The Legacies of William F. Buckley Jr.

Column: The wide-ranging influence of the father of American conservatism

William F. Buckley Jr.
William F. Buckley Jr. / Getty Images
March 29, 2019

In a 60 Minutes interview that aired shortly before Ronald Reagan's inauguration, Morley Safer asked William F. Buckley Jr., "Has there ever been a liberal Buckley? What would you do if one came along and openly proclaimed to be?"

Buckley's response: "Pray for him."

In so many ways, Buckley was a singularity. From sailing and playing the harpsichord to his expansive vocabulary, Buckley's uniqueness makes it difficult to discuss his legacy because so much of his influence was a function of his irrepressible spirit, energy, industriousness, and personality. Growing up in Sharon, Connecticut, one of 10 children, he and his siblings put together an in-house family newspaper. He didn't stop writing until the day he died, February 27, 2008.

There were 55 books, thousands of columns, a television show that lasted for three decades, and countless personal letters. George Nash once told David Brooks that Buckley might have written more private correspondence than anyone in history. For any other man, that speculation might seem to be exaggerated. For Buckley, it makes sense.

When Buckley died, the conservative intellectual movement not only lost its founder. It lost one of its most outsized and appealing characters. Buckley was the paradigmatic opinion journalist: author, editor and publisher, columnist, television host, debater, lecturer. Each media he adopted became a platform to spread right reason. Through his work in print and, perhaps more importantly, television, he communicated that conservatism could be intellectual, respectable, and popular.

Buckley's personality and methods quickly became the templates for conservatives everywhere. He was erudite, well mannered, civil (most of the time), and quick-witted, a match for the best the liberals could put up. His journalism, activism, mayoral campaign, social life, and hobbies were parts of a grand drama, a heightened, epic, and entertaining performance. "No other actor on earth," wrote his friend Norman Mailer, "can project simultaneous hints that he is in the act of playing Commodore of the Yacht Club, Joseph Goebbels, Robert Mitchum, Maverick, Savonarola, the nice prep-school kid next door, and the snows of yesteryear."

This long-lasting show was delightful and enrapturing. It is no accident that Buckley's best books—Unmaking of a Mayor (1966), Cruising Speed (1971), and Miles Gone By (2004)—feature the same protagonist: himself. Who wouldn't want to live like this wealthy, engaged, connected, impassioned, witty man of letters? To read Buckley's work is to become a participant in his madcap, contentious, and exciting life, and maybe pick up a few of his ideas as well.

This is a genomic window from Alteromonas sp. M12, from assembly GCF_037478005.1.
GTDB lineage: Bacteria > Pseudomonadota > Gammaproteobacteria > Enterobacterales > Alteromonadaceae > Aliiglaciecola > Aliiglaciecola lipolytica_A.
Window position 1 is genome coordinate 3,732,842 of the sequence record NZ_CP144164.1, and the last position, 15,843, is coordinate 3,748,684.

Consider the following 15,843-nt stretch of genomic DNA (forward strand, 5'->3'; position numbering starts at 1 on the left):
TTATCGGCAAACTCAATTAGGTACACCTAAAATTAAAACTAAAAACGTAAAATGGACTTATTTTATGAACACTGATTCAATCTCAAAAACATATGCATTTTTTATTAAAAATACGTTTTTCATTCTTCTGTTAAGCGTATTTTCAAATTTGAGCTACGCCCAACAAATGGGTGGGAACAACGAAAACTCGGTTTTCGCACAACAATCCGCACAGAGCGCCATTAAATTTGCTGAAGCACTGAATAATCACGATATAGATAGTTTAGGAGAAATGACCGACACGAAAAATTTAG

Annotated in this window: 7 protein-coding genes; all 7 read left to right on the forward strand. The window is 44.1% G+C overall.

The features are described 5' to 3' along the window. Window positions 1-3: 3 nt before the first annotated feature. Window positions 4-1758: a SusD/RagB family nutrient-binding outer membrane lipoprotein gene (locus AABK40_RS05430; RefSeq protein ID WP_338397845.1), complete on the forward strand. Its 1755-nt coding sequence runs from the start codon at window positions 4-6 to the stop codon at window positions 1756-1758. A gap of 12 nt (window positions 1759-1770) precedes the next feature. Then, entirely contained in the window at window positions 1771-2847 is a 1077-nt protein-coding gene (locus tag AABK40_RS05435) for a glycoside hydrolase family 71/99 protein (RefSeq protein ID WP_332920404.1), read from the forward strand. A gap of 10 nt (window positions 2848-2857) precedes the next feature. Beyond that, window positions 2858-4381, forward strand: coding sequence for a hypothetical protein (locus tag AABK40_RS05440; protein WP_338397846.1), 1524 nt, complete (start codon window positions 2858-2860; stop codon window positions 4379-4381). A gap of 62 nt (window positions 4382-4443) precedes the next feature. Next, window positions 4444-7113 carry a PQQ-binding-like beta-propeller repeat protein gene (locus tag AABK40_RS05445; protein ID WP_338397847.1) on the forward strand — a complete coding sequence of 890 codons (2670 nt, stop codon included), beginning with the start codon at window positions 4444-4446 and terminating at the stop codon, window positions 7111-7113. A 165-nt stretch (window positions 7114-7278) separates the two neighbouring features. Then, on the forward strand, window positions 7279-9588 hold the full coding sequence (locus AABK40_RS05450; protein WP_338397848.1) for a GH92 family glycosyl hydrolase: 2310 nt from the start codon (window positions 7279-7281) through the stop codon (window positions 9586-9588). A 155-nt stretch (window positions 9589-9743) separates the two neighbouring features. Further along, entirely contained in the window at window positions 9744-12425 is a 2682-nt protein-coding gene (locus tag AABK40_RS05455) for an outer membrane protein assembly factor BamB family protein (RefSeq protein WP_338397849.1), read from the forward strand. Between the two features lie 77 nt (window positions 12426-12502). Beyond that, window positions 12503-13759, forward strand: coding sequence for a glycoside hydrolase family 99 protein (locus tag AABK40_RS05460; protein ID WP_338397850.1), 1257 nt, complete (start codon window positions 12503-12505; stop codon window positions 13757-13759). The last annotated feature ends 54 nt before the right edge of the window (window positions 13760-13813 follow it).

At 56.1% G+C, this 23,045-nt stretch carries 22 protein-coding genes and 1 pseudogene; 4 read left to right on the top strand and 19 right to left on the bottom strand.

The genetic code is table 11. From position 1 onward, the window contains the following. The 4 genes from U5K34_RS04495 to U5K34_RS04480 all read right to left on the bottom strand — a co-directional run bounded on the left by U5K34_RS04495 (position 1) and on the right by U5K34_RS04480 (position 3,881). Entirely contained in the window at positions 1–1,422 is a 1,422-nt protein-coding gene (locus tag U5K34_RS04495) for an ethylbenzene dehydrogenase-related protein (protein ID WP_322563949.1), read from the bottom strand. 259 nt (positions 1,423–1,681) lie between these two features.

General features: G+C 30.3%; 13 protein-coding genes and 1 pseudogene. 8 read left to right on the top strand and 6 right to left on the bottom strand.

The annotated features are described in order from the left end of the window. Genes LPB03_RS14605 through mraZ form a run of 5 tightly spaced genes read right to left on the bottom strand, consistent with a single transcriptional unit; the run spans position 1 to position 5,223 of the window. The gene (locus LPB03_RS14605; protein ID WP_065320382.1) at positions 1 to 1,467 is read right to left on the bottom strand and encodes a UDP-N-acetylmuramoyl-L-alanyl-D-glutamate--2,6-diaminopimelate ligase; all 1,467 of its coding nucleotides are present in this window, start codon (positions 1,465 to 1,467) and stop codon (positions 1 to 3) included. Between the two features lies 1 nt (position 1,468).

James Panero of The New Criterion was a recent Dartmouth graduate when Buckley hired him as a research assistant for one of the books Buckley wrote during winters in Gstaad, Switzerland. In a tribute published by National Review Online, Panero described his life with the Buckleys. They worked in the morning as the Goldberg Variations played in the background, then broke for lunch, then skied, before resuming work in the afternoon.

"Then, at 7 p.m.," Panero wrote, "Julian, his cook, brought a kir—white wine with a drop of crème de cassis—for each of us. We'd pull out Dutch cigars and discuss the day's progress" before dinner. "He liked to be in bed by 10," said Panero. "We repeated it all the next day."

Essential to Buckley's appeal was his sense of humor. We remember the classics: Asked what his first act would be if elected mayor of New York, Buckley replied, "Demand a recount." Asked why Robert Kennedy would not appear on Firing Line, Buckley responded, "Why does baloney resist the grinder?"

There are so many other examples. Here are two I recently came across:

In 1978, during the question and answer period after a speech at Cornell, a young man asked Buckley whether he had ever gone hungry.

"Why, yes," Buckley replied. "My yacht experienced an unfortunate shortage of stuffed goose recently off Nassau in the Bahamas."

A few years later, asked what job he'd like to have in the Reagan administration, Buckley said, "Ventriloquist."

Buckley's skill at repartee not only stopped the opposition in its tracks. It won him converts. His comedic timing and drollery suggested that no matter how important political debate was—and Buckley thought it hugely important—one can never forget that there are aspects of life that should remain outside of politics.

As Buckley wrote: "I like, roughly, in the order described: 1) God, 2) my family 3) my country, 4) J.S. Bach, 5) peanut butter, and 6) good English prose. Should these biases be identified when I write about, say, Satan, divorce, Czechoslovakia, Chopin, marmalade, and New York Times editorials?"

That expansive list of Buckley's loves tells us something about the capaciousness of his heart and mind. The size of his personality and impact is why there is not a single Buckley legacy but several.

The first is personal. I refer not only to Buckley's son, Christopher. I refer also to the countless acts of generosity and charity for which Buckley was famous. Buckley gave more than time to his friends, colleagues, and young people. His protégées run the gamut from Garry Wills and David Brooks to Charles Kesler and Ross Douthat. He also lent his friends financial support when they most needed it. His personal loyalty was ironclad. On occasion, it may have been more trouble than it was worth.

Then there is the institutional Buckley legacy. He was integral to the formation not only of National Review and the Human Life Review, but also of ISI, the Collegiate Network, and Young Americans for Freedom, whose manifesto was signed on the grounds of the Buckley family estate in Sharon. Buckley did not just criticize the world, but also sought to change it. Like any good conservative, he understood that institutions live on after their founders have passed. They are how one generation continues to shape the lives of its successors.